Sunday series: 09/27/2009 (#54)
Where: Fifth Avenue Presbyterian Church at 11am
- from the name Hermes (Greek mythology)
- studying, learning, understanding, interpreting [the Scriptures]
- first five books of the Bible
- what the Hebrews understand as the Torah [list below not added on my original notes]
- written in exile
- epic stories
- spoken and passed from people to people
- stories to explain higher truths
“1 I commend unto you Phebe our sister, which is a servant of the church which is at Cenchrea: 2 That ye receive her in the Lord, as becometh saints, and that ye assist her in whatsoever business she hath need of you: for she hath been a succourer of many, and of myself also.” (Romans 16:1-2 KJV)
“15 I beseech you, brethren, (ye know the house of Stephanas, that it is the firstfruits of Achaia, and that they have addicted themselves to the ministry of the saints,) 16 That ye submit yourselves unto such, and to every one that helpeth with us, and laboureth.” (1 Corinthians 16:15-16 KJV)
“9 Do thy diligence to come shortly unto me: 10 For Demas hath forsaken me, having loved this present world, and is departed unto Thessalonica; Crescens to Galatia, Titus unto Dalmatia. 11 Only Luke is with me. Take Mark, and bring him with thee: for he is profitable to me for the ministry. 12 And Tychicus have I sent to Ephesus. 13 The cloke that I left at Troas with Carpus, when thou comest, bring with thee, and the books, but especially the parchments. 14 Alexander the coppersmith did me much evil: the Lord reward him according to his works:” (2 Timothy 4:9-14 KJV)
“2 I beseech Euodias, and beseech Syntyche, that they be of the same mind in the Lord. 3 And I intreat thee also, true yokefellow, help those women which laboured with me in the gospel, with Clement also, and with other my fellowlabourers, whose names are in the book of life.” (Philippians 4:2-3 KJV)
- rainy day
- definition of Torah
“Torah (‘Instruction’, ‘Teaching’) is a central concept in the Jewish tradition. It has a range of meanings: it can most specifically mean the first five books of the Tanakh, it can mean this, plus the rabbinic commentaries on it, it can mean the continued narrative from Genesis to the end of the Tanakh, it can even mean the totality of Jewish teaching and practice. Common to all these meanings, Torah consists of the foundational narrative of the Jewish people: their call into being by Yahweh (euphemistically called HaShem by Jews and denoted in English translations of the Bible as the LORD), their trials and tribulations, and their covenant with their God, which involves following a way of life embodied in a set of religious obligations and civil laws (halakha).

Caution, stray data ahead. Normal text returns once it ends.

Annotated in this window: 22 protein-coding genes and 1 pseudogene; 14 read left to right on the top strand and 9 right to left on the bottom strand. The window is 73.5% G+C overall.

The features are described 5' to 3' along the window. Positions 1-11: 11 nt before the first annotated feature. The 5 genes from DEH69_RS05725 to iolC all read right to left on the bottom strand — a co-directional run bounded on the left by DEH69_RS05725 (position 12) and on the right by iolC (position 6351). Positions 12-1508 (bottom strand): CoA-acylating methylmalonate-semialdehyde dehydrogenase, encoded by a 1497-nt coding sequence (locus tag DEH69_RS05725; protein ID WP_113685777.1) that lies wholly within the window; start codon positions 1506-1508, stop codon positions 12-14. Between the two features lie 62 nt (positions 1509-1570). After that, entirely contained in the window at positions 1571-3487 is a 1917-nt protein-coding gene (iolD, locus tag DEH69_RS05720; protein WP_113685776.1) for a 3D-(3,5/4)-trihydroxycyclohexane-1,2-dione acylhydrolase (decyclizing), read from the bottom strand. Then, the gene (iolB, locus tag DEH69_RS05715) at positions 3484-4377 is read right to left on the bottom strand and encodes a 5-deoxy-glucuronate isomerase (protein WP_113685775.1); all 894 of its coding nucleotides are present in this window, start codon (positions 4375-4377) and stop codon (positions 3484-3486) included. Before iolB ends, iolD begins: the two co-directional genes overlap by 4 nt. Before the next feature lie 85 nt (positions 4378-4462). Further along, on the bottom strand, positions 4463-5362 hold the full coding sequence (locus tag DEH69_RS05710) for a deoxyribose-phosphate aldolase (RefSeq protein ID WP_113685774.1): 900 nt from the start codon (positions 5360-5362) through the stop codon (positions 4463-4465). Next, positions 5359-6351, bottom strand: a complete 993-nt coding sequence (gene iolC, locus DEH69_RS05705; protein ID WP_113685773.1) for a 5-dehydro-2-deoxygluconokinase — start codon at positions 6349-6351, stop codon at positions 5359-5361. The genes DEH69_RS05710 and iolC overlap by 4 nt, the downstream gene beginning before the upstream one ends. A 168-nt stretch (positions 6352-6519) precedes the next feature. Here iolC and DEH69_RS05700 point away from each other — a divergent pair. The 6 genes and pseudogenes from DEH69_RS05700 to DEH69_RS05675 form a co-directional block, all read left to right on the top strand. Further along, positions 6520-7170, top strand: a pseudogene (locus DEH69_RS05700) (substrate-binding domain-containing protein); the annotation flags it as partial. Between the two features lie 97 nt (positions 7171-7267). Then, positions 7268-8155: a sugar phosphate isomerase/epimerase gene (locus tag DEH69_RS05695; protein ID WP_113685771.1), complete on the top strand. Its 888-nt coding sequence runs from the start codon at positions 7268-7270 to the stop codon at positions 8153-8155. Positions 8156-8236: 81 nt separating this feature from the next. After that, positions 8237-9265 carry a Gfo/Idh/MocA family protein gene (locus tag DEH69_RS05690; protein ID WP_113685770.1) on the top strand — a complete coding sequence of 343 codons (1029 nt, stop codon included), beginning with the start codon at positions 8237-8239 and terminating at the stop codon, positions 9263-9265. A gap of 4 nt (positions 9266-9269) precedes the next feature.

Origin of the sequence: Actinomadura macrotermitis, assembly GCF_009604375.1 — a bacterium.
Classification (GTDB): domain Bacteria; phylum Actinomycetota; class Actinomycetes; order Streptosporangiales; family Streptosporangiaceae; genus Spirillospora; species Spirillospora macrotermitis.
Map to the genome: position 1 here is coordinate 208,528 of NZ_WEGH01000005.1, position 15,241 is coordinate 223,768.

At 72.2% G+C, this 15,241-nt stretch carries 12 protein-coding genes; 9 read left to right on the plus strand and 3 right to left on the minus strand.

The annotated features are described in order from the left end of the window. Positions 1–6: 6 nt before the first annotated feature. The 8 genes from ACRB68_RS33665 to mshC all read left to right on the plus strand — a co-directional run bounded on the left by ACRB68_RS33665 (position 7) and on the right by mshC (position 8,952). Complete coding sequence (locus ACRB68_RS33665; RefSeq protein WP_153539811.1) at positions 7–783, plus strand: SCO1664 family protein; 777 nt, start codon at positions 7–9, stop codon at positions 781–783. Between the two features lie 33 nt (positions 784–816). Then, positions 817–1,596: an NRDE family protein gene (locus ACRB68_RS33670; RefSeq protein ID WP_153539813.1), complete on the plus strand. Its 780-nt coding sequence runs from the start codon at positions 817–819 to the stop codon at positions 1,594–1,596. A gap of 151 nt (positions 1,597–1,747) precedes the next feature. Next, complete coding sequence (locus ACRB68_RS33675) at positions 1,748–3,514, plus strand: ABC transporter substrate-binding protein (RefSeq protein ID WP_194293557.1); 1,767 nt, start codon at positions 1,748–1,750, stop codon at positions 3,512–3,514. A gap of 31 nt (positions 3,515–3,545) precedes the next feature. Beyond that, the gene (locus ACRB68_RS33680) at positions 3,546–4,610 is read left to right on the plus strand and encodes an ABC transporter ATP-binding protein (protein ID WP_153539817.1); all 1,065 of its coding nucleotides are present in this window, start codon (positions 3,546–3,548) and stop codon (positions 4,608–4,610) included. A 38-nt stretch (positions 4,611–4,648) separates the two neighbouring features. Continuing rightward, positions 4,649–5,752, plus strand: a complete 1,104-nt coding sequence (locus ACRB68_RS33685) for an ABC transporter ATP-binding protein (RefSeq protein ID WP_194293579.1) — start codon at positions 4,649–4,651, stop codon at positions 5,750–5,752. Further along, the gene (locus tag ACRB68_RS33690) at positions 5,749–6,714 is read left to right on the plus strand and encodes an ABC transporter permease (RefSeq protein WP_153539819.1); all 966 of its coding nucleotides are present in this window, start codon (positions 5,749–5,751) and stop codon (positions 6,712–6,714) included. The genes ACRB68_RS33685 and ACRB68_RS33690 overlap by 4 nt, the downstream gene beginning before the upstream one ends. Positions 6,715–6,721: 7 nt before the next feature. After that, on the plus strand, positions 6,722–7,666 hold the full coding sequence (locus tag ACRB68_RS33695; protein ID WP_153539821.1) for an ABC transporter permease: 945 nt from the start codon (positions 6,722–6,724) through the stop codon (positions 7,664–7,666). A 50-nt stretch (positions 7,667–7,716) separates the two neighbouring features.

In its most specific meaning, it consists of the first five books of the Tanakh written in Biblical Hebrew. The names of each of these books in Hebrew are taken from the first phrase in each book: Bereshit (‘In [the] beginning’, Genesis), Shemot (‘Names’, Exodus), Vayikra (‘He called’, Leviticus), Bamidbar (‘In the desert’, Numbers) and Devarim (‘Words’, Deuteronomy).
In rabbinic literature the word Torah denotes both these five books, Torah Shebichtav (‘Torah that is written’), and an Oral Torah, Torah Shebe’al Peh (‘Torah that is spoken’). The Oral Torah consists of the traditional interpretations and amplifications handed down by word of mouth from generation to generation and now embodied in the Talmud and Midrash.
According to religious tradition, all of the teachings found in the Torah, both written and oral, were given by God to Moses, some of them at Mount Sinai and others at the Tabernacle, and all the teachings were written down by Moses, which resulted in the Torah we have today. According to a Midrash, the Torah was created prior to the creation of the world, and was used as the blueprint for Creation. The majority of Biblical scholars believe that the written books were a product of the Babylonian exilic period (c. 600 BCE) and that it was completed by the Persian period (c. 400 BCE).
Traditionally, the words of the Torah are written on a scroll by a sofer on parchment in Hebrew. A Torah portion is read publicly at least once every three days, in the halachically prescribed tune, in the presence of a congregation. Reading the Torah publicly is one of the bases for Jewish communal life.”
“The five books of Moses. The word is a Greek adaptation of the Hebrew expression ‘h.amishshah h.umshe ha-Torah’ (five-fifths of the Law) applied to the books Genesis, Exodus, Leviticus, Numbers, and Deuteronomy, and indicating that these five books were to be taken as a whole, as they are in the first distinct reference to a division of the Biblical books by the Greek Sirach (see Jew. Encyc. iii. 145b, s.v. Bible Canon). As a consequence the various books are named in Hebrew by the first significant word of the section: Bereshit (Genesis), Shemot (Exodus), Wayik.ra (Leviticus), Bemidbar (Numbers), and Debarim (Deuteronomy); but in the Septuagint, where the different sections had already obtained a separate individuality, they are known by names roughly indicating their contents as dealing with ‘the beginnings of things,’ the ‘exodus’ from captivity, the ‘Levitical’ laws, the ‘numbers’ of the Israelites, and the ‘repetition of the Law.’ For a detailed account of the contents of each separate book see the articles devoted thereto.”